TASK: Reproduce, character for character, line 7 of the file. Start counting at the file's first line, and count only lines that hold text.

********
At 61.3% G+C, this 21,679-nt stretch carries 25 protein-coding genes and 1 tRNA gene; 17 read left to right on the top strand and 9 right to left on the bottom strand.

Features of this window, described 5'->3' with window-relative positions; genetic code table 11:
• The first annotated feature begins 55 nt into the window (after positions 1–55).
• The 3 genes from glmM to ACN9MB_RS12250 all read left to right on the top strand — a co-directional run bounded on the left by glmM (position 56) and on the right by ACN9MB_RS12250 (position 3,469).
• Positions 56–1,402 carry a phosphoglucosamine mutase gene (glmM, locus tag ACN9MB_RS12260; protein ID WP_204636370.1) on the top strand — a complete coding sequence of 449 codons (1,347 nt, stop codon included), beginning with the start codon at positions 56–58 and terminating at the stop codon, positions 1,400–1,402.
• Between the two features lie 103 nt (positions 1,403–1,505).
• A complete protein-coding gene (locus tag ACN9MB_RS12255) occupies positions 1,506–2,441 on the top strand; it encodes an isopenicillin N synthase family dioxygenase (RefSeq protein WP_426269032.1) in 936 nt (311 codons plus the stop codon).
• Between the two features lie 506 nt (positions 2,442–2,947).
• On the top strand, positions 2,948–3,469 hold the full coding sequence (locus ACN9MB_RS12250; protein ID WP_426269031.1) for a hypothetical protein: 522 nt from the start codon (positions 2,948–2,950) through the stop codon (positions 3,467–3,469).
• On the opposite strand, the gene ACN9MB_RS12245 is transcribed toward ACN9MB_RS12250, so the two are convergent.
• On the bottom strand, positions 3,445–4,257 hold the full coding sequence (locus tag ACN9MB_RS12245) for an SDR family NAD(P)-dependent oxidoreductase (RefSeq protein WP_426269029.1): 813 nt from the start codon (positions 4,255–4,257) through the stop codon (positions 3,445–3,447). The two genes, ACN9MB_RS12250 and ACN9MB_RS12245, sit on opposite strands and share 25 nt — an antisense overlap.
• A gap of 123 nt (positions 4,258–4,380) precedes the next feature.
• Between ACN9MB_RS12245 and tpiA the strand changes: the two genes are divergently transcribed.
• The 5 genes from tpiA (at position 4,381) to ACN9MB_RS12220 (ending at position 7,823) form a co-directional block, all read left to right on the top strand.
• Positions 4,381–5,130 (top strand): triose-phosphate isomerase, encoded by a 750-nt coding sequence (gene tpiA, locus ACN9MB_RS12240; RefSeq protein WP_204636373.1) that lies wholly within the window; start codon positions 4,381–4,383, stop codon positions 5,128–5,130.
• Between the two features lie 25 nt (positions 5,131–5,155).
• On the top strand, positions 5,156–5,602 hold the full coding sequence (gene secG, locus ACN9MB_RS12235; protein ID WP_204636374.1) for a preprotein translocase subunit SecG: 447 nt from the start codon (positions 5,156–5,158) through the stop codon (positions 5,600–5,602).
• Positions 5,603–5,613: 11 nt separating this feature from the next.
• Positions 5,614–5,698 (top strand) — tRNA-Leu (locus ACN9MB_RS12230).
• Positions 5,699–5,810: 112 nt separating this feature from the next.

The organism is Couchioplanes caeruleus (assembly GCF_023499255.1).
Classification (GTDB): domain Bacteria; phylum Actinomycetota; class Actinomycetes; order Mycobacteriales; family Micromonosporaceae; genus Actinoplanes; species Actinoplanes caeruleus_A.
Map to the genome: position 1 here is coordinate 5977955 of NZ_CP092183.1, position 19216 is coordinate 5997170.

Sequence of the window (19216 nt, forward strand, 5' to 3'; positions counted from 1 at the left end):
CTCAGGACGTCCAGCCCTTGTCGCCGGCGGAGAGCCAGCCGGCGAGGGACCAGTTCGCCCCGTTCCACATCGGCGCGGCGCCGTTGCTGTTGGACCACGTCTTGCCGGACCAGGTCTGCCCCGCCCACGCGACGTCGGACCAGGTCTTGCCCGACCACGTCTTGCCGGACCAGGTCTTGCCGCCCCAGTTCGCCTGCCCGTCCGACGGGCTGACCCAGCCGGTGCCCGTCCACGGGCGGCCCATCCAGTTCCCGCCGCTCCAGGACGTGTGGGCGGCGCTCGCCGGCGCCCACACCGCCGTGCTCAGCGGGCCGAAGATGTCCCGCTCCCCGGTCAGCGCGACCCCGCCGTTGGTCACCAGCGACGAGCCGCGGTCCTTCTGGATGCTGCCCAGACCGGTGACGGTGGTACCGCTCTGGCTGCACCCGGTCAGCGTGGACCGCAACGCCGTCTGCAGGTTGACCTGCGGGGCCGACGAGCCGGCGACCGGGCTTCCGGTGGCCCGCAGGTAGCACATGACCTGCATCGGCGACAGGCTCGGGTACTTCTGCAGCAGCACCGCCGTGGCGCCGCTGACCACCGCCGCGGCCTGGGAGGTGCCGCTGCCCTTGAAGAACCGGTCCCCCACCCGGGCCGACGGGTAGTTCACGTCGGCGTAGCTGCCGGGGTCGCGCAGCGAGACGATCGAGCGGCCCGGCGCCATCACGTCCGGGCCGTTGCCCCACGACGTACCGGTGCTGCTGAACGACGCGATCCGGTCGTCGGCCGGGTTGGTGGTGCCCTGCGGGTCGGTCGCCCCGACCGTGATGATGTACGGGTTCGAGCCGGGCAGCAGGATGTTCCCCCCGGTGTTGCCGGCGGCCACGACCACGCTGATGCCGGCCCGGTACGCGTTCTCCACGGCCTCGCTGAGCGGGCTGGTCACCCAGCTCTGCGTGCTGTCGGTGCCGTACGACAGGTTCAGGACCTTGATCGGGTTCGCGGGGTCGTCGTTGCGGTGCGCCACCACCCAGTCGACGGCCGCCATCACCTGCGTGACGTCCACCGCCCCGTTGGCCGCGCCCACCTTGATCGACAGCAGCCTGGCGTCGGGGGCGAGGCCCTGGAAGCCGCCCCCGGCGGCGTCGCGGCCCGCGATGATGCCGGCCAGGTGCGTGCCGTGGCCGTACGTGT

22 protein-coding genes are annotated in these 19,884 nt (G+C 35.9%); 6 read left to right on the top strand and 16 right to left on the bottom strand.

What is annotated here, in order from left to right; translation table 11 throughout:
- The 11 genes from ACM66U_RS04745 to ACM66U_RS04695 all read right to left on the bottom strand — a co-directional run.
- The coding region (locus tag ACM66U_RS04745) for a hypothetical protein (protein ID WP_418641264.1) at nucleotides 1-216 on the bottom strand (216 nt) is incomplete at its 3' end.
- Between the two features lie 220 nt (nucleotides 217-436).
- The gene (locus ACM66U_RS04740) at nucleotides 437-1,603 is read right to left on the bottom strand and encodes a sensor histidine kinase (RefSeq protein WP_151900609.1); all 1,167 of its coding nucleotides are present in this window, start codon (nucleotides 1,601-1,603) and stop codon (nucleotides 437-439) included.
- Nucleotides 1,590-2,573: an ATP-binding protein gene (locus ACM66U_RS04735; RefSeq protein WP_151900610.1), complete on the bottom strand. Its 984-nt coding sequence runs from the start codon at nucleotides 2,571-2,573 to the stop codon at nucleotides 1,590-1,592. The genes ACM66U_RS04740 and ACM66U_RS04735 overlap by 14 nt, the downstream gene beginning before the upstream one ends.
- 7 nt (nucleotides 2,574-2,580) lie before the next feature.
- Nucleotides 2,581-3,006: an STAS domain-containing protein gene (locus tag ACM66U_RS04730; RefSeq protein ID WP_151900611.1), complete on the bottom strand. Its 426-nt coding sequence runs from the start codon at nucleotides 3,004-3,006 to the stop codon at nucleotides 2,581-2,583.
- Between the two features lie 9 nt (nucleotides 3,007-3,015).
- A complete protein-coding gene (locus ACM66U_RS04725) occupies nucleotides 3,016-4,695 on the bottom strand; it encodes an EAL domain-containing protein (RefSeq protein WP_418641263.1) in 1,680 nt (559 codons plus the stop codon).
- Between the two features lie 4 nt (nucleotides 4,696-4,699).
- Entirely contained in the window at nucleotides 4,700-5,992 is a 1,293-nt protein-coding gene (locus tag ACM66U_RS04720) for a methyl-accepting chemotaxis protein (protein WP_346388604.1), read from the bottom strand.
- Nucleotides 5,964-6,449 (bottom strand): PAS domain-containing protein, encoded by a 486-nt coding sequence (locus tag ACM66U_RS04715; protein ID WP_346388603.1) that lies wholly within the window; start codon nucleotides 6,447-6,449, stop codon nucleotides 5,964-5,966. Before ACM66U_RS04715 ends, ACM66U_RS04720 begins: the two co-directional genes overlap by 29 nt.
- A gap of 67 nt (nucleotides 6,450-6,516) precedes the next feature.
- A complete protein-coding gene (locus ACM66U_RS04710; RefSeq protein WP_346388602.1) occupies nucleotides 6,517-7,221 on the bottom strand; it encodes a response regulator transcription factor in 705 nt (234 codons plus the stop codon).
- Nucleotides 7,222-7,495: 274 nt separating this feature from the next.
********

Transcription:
• A complete protein-coding gene (locus tag ACN9MB_RS12255) occupies positions 1,506–2,441 on the top strand; it encodes an isopenicillin N synthase family dioxygenase (RefSeq protein WP_426269032.1) in 936 nt (311 codons plus the stop codon).